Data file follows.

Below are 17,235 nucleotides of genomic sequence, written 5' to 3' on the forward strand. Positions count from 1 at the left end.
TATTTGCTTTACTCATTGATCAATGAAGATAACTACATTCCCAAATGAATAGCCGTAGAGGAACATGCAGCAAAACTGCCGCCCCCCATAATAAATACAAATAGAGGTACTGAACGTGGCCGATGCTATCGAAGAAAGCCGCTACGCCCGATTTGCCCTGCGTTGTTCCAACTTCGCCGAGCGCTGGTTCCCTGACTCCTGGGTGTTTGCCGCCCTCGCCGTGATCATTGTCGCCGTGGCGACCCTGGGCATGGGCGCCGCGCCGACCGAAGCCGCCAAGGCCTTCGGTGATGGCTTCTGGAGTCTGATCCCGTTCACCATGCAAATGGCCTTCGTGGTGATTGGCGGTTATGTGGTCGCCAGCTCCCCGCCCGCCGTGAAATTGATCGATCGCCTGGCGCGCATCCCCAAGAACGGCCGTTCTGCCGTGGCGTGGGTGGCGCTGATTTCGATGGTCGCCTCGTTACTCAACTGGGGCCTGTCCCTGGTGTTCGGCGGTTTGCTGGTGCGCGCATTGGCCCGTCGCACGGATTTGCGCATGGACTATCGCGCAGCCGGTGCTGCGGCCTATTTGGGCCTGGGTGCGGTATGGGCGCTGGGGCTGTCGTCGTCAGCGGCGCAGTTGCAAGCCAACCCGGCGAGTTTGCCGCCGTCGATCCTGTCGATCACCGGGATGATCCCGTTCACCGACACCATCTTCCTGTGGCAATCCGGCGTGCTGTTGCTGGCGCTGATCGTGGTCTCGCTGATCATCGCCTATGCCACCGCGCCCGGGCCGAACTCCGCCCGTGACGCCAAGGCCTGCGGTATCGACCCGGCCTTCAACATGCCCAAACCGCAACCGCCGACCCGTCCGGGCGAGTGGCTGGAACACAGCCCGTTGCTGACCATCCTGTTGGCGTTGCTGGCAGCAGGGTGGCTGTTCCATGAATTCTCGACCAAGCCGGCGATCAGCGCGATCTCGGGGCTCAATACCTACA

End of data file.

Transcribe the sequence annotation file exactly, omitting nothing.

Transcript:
Below are 17,235 nucleotides of genomic sequence, written 5' to 3' on the forward strand. Positions count from 1 at the left end.
TATTTGCTTTACTCATTGATCAATGAAGATAACTACATTCCCAAATGAATAGCCGTAGAGGAACATGCAGCAAAACTGCCGCCCCCCATAATAAATACAAATAGAGGTACTGAACGTGGCCGATGCTATCGAAGAAAGCCGCTACGCCCGATTTGCCCTGCGTTGTTCCAACTTCGCCGAGCGCTGGTTCCCTGACTCCTGGGTGTTTGCCGCCCTCGCCGTGATCATTGTCGCCGTGGCGACCCTGGGCATGGGCGCCGCGCCGACCGAAGCCGCCAAGGCCTTCGGTGATGGCTTCTGGAGTCTGATCCCGTTCACCATGCAAATGGCCTTCGTGGTGATTGGCGGTTATGTGGTCGCCAGCTCCCCGCCCGCCGTGAAATTGATCGATCGCCTGGCGCGCATCCCCAAGAACGGCCGTTCTGCCGTGGCGTGGGTGGCGCTGATTTCGATGGTCGCCTCGTTACTCAACTGGGGCCTGTCCCTGGTGTTCGGCGGTTTGCTGGTGCGCGCATTGGCCCGTCGCACGGATTTGCGCATGGACTATCGCGCAGCCGGTGCTGCGGCCTATTTGGGCCTGGGTGCGGTATGGGCGCTGGGGCTGTCGTCGTCAGCGGCGCAGTTGCAAGCCAACCCGGCGAGTTTGCCGCCGTCGATCCTGTCGATCACCGGGATGATCCCGTTCACCGACACCATCTTCCTGTGGCAATCCGGCGTGCTGTTGCTGGCGCTGATCGTGGTCTCGCTGATCATCGCCTATGCCACCGCGCCCGGGCCGAACTCCGCCCGTGACGCCAAGGCCTGCGGTATCGACCCGGCCTTCAACATGCCCAAACCGCAACCGCCGACCCGTCCGGGCGAGTGGCTGGAACACAGCCCGTTGCTGACCATCCTGTTGGCGTTGCTGGCAGCAGGGTGGCTGTTCCATGAATTCTCGACCAAGCCGGCGATCAGCGCGATCTCGGGGCTCAATACCTACA